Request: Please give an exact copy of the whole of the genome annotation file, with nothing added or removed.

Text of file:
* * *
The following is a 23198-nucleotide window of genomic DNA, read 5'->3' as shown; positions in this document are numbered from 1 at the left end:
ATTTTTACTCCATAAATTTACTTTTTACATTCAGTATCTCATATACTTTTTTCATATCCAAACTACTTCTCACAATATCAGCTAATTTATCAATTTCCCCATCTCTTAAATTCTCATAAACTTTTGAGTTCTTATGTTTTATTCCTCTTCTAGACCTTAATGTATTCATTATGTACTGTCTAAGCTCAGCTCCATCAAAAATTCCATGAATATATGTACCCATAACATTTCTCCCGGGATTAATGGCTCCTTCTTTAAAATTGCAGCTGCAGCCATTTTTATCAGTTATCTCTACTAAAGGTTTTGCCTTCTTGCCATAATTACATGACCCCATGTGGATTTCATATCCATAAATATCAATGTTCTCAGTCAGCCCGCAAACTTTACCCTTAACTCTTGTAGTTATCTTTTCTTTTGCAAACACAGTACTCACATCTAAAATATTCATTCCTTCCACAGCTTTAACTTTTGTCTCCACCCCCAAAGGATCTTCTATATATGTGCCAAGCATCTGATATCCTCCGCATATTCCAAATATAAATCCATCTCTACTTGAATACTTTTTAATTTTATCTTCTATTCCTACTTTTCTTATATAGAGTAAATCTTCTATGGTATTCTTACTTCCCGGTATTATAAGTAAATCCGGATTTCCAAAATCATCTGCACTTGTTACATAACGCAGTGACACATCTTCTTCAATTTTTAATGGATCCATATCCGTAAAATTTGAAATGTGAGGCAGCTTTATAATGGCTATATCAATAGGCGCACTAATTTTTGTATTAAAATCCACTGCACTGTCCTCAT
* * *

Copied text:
The following is a 23198-nucleotide window of genomic DNA, read 5'->3' as shown; positions in this document are numbered from 1 at the left end:
ATTTTTACTCCATAAATTTACTTTTTACATTCAGTATCTCATATACTTTTTTCATATCCAAACTACTTCTCACAATATCAGCTAATTTATCAATTTCCCCATCTCTTAAATTCTCATAAACTTTTGAGTTCTTATGTTTTATTCCTCTTCTAGACCTTAATGTATTCATTATGTACTGTCTAAGCTCAGCTCCATCAAAAATTCCATGAATATATGTACCCATAACATTTCTCCCGGGATTAATGGCTCCTTCTTTAAAATTGCAGCTGCAGCCATTTTTATCAGTTATCTCTACTAAAGGTTTTGCCTTCTTGCCATAATTACATGACCCCATGTGGATTTCATATCCATAAATATCAATGTTCTCAGTCAGCCCGCAAACTTTACCCTTAACTCTTGTAGTTATCTTTTCTTTTGCAAACACAGTACTCACATCTAAAATATTCATTCCTTCCACAGCTTTAACTTTTGTCTCCACCCCCAAAGGATCTTCTATATATGTGCCAAGCATCTGATATCCTCCGCATATTCCAAATATAAATCCATCTCTACTTGAATACTTTTTAATTTTATCTTCTATTCCTACTTTTCTTATATAGAGTAAATCTTCTATGGTATTCTTACTTCCCGGTATTATAAGTAAATCCGGATTTCCAAAATCATCTGCACTTGTTACATAACGCAGTGACACATCTTCTTCAATTTTTAATGGATCCATATCCGTAAAATTTGAAATGTGAGGCAGCTTTATAATGGCTATATCAATAGGCGCACTAATTTTTGTATTAAAATCCACTGCACTGTCCTCAT